Now, here’s this guy. Sullinger was a lottery talent before doctors sent up a red flag about his back, which has him tumbling down a lot of mock drafts, although probably not as low as I have him. Given the choice, would the Cavaliers pass on the Ohio State All-American to draft someone else? Obviously, I don’t make the decisions, but I would think not because the risk of taking a lottery player at 24 seems like a good gamble. And good PR. That aside, Sullinger is a very strong player that can score in the post and rebound. At the very least, he could be an excellent rotation player between the four and occasionally the five spot with Anderson Varejao and Tristan Thompson. If his back holds up, of course.
25. Memphis Grizzlies – Will Barton, SG, Memphis
Here’s another hometown pick of sorts. O.J. Mayo is a free agent and may end up on another team, so Barton could instantly fill his spot. He’s an excellent scorer that can get to the rim and finish strong on the break, but also has a very good outside game. Barton is also an excellent rebounder and can start breaks himself, even possessing enough court vision to pass the rock for the finish. Defensively, with his quickness and length, he can be very good at the NBA level and has the ability to guard both guards and the small forward position. Best of all for the Grizz, he’ll come cheaper than Mayo.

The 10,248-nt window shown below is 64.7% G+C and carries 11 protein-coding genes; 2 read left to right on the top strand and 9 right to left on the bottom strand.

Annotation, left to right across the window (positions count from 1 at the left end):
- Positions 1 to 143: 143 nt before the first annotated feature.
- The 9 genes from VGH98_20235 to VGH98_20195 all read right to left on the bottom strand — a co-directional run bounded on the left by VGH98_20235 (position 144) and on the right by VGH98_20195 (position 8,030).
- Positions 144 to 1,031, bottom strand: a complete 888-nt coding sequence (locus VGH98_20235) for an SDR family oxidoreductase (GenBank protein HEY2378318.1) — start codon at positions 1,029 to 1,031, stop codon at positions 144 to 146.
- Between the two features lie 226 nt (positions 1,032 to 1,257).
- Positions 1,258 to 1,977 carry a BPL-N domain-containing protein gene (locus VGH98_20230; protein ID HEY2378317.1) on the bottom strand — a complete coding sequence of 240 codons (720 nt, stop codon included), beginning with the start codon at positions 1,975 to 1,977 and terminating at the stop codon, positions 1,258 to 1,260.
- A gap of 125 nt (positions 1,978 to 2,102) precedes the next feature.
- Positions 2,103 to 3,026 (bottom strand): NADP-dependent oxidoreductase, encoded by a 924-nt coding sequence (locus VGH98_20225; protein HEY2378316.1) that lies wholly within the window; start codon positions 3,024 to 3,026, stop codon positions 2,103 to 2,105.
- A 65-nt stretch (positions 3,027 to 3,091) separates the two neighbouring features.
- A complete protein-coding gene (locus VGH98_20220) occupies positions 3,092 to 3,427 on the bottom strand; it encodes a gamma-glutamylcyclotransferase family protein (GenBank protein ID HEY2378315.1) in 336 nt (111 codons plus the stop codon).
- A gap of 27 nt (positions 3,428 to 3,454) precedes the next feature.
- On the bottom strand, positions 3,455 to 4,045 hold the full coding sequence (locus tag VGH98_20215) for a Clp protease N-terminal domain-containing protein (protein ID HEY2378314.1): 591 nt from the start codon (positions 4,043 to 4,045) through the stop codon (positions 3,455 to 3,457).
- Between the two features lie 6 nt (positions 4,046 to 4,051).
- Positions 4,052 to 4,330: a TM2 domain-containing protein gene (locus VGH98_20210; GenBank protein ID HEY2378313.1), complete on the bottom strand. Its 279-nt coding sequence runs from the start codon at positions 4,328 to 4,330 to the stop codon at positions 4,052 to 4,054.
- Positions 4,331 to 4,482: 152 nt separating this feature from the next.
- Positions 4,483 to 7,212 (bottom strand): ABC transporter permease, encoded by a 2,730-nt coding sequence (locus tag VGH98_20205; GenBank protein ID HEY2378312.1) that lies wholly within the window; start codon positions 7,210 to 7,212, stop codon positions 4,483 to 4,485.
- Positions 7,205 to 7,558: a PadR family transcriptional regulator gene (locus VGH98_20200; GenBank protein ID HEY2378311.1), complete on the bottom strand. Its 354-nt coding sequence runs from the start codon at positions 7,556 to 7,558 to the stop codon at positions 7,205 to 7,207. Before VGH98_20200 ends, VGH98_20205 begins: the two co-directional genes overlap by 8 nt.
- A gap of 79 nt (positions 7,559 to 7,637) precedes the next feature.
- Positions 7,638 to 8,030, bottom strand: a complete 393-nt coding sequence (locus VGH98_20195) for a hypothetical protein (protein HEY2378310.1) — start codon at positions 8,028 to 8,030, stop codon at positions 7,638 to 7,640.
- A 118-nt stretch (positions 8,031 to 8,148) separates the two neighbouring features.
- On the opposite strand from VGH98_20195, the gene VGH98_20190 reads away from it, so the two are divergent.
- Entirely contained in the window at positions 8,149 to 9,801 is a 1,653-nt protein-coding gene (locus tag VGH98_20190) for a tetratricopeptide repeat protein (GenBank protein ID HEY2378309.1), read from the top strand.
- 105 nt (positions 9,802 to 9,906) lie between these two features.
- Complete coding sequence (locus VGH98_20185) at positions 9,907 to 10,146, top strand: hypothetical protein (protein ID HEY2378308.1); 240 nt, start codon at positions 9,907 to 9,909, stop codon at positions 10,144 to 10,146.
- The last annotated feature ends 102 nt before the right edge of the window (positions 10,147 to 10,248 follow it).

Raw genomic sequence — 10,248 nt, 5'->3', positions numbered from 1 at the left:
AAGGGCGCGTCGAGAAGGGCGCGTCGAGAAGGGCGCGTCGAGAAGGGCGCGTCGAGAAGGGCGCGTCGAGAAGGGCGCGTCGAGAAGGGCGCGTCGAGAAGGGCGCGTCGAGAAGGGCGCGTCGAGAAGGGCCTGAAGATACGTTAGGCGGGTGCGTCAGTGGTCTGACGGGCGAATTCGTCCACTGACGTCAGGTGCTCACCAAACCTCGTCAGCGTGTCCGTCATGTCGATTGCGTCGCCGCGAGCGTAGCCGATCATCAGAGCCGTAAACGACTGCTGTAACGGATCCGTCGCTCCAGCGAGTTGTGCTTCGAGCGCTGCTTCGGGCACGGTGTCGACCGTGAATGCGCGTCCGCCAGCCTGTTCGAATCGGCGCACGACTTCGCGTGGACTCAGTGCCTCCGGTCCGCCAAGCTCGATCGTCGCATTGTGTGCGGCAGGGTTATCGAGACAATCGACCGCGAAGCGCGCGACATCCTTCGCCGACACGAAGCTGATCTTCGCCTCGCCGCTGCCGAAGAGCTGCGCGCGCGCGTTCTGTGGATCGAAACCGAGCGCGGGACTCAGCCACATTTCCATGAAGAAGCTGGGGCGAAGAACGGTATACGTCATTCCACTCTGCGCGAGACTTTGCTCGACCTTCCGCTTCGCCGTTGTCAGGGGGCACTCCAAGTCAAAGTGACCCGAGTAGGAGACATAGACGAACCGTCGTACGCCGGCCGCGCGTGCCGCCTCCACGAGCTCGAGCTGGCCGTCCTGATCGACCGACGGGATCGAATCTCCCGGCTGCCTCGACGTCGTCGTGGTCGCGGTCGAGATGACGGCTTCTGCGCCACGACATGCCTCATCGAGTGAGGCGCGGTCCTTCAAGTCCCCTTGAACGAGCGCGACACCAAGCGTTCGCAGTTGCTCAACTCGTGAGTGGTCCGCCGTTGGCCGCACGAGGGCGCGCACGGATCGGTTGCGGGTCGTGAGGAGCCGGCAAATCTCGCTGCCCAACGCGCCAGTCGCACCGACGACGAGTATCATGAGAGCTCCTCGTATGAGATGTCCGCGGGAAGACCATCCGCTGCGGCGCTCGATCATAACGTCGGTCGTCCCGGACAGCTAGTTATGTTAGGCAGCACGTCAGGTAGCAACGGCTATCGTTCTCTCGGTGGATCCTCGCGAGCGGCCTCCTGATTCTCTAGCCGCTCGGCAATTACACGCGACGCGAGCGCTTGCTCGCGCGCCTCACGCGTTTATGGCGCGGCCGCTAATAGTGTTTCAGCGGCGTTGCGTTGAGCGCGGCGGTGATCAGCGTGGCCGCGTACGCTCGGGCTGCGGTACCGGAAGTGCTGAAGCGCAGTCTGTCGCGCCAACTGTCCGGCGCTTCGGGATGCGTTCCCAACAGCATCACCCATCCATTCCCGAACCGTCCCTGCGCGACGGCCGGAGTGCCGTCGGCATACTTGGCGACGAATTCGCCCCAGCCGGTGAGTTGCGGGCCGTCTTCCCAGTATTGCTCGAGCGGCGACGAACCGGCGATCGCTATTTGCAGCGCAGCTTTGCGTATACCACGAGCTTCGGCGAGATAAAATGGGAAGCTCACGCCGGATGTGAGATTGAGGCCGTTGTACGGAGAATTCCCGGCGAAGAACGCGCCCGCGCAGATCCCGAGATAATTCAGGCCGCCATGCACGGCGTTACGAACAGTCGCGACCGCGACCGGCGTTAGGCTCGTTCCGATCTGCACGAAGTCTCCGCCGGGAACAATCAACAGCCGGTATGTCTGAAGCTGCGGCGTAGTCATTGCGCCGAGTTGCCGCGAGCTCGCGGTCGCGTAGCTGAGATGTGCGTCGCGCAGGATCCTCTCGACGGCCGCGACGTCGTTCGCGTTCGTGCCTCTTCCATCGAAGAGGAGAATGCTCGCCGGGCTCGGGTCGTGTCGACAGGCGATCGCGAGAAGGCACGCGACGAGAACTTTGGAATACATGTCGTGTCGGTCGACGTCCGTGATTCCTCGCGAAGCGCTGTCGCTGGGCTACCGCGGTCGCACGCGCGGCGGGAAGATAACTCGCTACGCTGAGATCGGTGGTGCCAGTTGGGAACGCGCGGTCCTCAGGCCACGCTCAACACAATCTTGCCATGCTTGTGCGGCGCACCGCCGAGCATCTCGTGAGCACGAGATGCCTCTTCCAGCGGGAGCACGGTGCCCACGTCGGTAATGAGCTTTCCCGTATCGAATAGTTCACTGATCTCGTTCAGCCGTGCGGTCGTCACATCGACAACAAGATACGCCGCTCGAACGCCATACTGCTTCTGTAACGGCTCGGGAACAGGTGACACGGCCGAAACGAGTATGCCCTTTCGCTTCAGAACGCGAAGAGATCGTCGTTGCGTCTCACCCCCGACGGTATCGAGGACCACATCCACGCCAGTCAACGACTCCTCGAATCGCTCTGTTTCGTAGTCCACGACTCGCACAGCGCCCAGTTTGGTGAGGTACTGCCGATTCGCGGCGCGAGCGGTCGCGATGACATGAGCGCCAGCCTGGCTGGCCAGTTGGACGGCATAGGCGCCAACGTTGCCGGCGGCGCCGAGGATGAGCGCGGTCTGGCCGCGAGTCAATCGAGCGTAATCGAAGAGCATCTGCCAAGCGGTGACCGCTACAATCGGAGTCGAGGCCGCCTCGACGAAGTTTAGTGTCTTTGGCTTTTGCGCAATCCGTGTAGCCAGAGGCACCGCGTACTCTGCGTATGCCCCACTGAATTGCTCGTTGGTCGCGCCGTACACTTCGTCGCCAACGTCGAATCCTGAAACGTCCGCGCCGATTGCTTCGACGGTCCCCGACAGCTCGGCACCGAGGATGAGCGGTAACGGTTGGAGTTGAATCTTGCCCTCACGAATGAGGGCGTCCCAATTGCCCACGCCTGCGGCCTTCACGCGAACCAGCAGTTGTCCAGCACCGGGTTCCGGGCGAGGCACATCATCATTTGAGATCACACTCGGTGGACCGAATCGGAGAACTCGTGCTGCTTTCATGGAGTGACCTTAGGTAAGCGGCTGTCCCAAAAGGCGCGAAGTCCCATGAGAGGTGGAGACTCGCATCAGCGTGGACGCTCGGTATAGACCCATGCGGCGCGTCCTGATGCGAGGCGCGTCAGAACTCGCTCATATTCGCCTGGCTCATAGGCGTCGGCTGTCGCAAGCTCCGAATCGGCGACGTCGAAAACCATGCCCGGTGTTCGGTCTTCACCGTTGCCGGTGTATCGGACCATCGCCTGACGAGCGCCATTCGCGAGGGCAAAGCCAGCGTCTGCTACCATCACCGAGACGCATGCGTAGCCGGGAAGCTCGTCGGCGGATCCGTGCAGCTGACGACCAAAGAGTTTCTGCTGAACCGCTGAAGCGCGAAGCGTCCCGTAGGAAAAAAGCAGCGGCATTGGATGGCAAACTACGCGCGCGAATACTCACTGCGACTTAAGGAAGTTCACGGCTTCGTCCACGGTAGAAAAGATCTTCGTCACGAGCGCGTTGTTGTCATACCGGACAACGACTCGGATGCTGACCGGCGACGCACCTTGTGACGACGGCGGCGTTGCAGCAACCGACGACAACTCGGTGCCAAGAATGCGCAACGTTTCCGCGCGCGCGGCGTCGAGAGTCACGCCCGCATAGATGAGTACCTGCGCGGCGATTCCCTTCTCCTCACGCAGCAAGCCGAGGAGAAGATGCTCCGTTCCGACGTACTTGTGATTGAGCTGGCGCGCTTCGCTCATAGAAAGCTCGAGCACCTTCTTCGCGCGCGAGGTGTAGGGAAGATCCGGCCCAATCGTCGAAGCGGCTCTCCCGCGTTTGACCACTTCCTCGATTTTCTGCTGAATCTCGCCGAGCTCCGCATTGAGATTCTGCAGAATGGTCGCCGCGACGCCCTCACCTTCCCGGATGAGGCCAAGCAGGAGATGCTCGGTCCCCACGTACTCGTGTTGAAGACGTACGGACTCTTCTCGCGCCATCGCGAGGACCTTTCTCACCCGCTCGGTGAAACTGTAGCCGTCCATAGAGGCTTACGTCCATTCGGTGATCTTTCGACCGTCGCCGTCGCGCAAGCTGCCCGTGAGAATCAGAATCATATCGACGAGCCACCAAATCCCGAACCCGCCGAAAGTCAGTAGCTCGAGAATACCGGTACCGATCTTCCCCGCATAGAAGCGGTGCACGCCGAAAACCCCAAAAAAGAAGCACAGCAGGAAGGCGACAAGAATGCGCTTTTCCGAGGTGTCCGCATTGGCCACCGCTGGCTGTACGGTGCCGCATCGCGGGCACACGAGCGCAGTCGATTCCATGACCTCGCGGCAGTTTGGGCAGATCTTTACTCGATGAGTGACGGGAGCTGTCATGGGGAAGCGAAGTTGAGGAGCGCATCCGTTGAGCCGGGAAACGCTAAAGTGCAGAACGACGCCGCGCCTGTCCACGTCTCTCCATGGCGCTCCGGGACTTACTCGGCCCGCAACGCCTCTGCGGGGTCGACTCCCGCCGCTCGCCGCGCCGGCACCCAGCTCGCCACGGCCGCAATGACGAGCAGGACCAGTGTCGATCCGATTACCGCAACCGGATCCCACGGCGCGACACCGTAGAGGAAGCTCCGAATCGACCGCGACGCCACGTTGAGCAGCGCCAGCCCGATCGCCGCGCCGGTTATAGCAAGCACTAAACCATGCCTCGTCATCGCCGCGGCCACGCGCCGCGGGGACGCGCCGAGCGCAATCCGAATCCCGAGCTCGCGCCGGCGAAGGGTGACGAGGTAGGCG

26. Indiana Pacers – Andrew Nicholson, PF, St. Bonaventure